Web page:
While the current travel ban targeted specific countries in the Middle East, its overall impact could influence others to turn away from traveling to the U.S. for business and leisure.
Every new administration has advantages and disadvantages for businesses in the United States. When looking at regulations, many executives, including those in the hotel industry, are expecting a more business-friendly climate. That’s an advantage for them.
A disadvantage for hoteliers is the recent executive order that stopped citizens of seven Middle Eastern countries from entering the U.S. It created chaos at airports where passengers who recently landed were held without being able to speak with waiting family members, legal representation or clear explanations of what was going on.
A federal court stopped the order, for now at least, but at best, those legally allowed to enter the U.S. were held up for hours and, at worst, some were illegally deported.
Regardless of where you fall on the spectrum of support or opposition to this order, you at least should agree the execution of the order left a great deal to be desired. It came about with little warning, it was revised to clarify that those with green cards could still enter the country and there are allegations of U.S. Customs and Border Patrol agents ignoring court orders to allow people to leave.
Nothing about it appeared organized or well-thought out. From an international perspective, the U.S. is probably looking like a less desirable place to travel to for business or leisure. It’s too soon to say how the Trump administration’s positions and actions will affect travel to the U.S. in the long run, but hoteliers should keep an eye on international politics to prepare for any fluctuations in inbound foreign travel.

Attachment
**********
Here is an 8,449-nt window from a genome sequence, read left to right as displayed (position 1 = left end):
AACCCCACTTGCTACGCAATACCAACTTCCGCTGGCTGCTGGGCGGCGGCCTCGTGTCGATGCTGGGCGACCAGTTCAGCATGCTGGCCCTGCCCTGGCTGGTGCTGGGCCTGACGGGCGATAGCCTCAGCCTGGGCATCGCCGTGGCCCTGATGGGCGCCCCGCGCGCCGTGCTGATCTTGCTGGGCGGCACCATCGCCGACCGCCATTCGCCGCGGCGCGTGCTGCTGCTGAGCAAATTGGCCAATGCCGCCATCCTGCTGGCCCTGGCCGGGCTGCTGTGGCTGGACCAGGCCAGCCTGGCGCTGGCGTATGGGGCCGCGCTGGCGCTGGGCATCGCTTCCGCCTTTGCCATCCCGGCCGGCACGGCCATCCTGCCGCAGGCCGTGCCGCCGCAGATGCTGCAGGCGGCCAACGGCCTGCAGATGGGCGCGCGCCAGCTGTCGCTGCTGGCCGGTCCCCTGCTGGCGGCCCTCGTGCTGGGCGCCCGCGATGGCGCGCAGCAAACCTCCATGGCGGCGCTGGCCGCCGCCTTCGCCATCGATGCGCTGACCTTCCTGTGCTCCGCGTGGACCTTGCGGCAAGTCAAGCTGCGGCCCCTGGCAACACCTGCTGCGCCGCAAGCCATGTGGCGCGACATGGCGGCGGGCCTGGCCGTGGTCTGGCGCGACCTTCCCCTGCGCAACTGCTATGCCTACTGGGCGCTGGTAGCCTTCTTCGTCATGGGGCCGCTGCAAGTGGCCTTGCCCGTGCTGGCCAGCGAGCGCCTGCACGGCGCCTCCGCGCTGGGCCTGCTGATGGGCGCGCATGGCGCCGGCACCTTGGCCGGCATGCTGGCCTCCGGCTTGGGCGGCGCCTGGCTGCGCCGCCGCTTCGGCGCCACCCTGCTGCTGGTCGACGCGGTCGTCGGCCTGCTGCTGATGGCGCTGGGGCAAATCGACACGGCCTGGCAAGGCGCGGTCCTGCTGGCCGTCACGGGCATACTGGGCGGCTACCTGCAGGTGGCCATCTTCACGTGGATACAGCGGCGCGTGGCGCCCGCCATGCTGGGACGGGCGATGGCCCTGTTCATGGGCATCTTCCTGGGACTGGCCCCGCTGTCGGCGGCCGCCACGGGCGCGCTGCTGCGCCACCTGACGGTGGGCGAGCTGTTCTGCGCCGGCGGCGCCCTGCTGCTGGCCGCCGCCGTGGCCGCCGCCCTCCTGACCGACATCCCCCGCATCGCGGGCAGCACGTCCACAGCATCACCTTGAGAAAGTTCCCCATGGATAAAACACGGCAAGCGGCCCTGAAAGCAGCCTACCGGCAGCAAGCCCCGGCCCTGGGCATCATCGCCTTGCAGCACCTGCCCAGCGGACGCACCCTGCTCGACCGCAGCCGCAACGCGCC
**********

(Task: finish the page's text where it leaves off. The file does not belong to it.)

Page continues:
The New York Times reported earlier this week that there’s concern corporate travel to the U.S. could drop following the travel ban. The article cited a survey by the Association of Corporate Travel Executives conducted days after the ban went into effect that found almost four out of 10 executives “said the travel ban would curtail their company’s business travel.”
The article also quoted Michael McCormick, executive director and COO at the Global Business Travel Association, as saying, “You’re dealing with a perception and whether people are going to postpone that trip or find another way in the near term to accomplish their business.”
U.S. hoteliers are already concerned about corporate-rate growth this year. The potential loss of corporate travel coming in from abroad is only going to compound that problem.
Whatever happens with the travel ban, the U.S. now appears to be a less welcoming place for foreign visitors. If people who had the legal right to reside in the country, even temporarily, can be treated this way, I’m sure those who would otherwise come here for a business trip or vacation might decide to avoid a potential hassle here and take themselves, and their money, elsewhere.
Hoteliers, it’s up to you to change this. However you do it, whether that’s making calls to politicians, promoting the idea that this country still welcomes people from all over the world or whatever effort you feel is productive, is up to you.
Are you worried the travel ban will affect how potential visitors view our country? Do you believe this will all blow over and work itself out? Let me know. You can comment below or reach me at firstname.lastname@example.org or @HNN_Bryan.
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